How to learn from a single network: Relational learning for social network domains

Wednesday, March 28, 2012 - 3:30pm - 4:15pm
Keller 3-180
Jennifer Neville (Purdue University)
Machine learning researchers focus on two distinct learning scenarios for structured graph and network data. In one scenario, the domain consists of a population of structured examples (e.g., chemical compounds) and we can reason about learning algorithms asymptotically, as the number of structured examples increases. In the other scenario, the domain consists of a single, potentially infinite-sized network (e.g., Facebook). In these single network domains, an increase in data corresponds to acquiring a larger portion of the underlying network. Even when there are a set of network samples available for learning, they correspond to subnetworks drawn from the same underlying network and thus may be dependent.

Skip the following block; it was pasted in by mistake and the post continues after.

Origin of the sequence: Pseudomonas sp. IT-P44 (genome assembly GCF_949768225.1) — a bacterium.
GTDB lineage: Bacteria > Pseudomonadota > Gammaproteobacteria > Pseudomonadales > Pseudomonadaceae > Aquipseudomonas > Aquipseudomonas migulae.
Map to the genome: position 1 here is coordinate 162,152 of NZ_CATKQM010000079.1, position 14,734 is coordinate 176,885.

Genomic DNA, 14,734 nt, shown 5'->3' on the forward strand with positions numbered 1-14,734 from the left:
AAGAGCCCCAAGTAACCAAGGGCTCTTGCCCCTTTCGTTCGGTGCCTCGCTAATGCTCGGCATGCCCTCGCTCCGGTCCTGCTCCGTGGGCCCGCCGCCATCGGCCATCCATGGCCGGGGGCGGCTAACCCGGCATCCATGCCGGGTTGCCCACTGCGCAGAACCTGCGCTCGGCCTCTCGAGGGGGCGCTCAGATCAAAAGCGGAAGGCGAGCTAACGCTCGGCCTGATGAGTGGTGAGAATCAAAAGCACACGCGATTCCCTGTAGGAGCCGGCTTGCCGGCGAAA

Although statistical relational learning have been successfully applied for social network classification tasks, the algorithms were initially developed based on an implicit assumption of an underlying population of networks---which does not hold for most social network datasets. In this talk, I will present our recent efforts to outline a more formal foundation for single network learning and discuss how the analysis has informed the development of more accurate estimation, inference, and evaluation methods.
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